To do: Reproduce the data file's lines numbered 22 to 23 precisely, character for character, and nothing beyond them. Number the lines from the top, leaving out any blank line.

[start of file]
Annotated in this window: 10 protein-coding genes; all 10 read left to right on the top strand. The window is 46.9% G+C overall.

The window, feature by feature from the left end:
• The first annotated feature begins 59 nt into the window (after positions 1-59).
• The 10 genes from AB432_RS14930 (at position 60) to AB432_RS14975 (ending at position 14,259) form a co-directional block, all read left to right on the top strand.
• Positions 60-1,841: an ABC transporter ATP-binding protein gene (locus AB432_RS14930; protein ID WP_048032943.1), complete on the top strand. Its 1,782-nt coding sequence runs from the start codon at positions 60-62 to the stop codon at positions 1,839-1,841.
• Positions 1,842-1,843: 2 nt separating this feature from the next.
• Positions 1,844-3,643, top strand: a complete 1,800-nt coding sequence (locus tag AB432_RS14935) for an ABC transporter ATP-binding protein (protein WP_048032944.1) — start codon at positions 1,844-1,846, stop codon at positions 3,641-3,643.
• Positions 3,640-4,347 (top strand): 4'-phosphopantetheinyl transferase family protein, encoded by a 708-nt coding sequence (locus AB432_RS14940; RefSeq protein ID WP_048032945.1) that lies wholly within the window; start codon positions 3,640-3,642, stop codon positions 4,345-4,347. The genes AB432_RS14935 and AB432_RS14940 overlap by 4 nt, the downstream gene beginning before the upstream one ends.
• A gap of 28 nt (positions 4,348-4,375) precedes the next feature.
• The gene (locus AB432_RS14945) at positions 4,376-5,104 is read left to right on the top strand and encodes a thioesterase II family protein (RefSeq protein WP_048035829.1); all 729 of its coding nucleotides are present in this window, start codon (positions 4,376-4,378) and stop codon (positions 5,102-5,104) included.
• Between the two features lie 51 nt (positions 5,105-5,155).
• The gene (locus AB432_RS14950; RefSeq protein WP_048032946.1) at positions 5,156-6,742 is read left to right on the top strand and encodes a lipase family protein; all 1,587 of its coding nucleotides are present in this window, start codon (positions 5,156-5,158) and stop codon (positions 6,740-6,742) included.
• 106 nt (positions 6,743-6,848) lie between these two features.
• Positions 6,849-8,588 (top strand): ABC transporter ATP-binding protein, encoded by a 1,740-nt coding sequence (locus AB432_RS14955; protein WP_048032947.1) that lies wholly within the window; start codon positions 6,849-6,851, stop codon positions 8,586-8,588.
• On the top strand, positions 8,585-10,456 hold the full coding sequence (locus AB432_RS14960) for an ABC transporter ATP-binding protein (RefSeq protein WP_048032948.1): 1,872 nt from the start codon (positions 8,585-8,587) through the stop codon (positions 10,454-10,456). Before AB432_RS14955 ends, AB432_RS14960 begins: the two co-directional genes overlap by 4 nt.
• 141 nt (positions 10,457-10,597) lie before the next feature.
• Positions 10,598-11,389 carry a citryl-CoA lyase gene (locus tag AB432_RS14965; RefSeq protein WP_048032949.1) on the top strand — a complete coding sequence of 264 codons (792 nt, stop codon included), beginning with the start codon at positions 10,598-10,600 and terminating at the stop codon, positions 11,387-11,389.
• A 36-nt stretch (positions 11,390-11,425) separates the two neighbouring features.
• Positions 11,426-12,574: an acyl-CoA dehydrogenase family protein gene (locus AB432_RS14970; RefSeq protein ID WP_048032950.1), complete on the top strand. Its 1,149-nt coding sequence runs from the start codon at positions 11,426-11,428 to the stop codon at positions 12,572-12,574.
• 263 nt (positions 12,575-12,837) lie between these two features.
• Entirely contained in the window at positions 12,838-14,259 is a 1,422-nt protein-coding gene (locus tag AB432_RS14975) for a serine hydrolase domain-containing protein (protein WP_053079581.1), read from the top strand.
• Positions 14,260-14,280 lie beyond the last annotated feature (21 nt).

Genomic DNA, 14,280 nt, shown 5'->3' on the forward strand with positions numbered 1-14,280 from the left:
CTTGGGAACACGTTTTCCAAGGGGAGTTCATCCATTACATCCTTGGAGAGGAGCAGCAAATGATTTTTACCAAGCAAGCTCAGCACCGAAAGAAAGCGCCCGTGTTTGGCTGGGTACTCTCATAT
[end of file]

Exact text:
• Positions 14,260-14,280 lie beyond the last annotated feature (21 nt).

Genomic DNA, 14,280 nt, shown 5'->3' on the forward strand with positions numbered 1-14,280 from the left: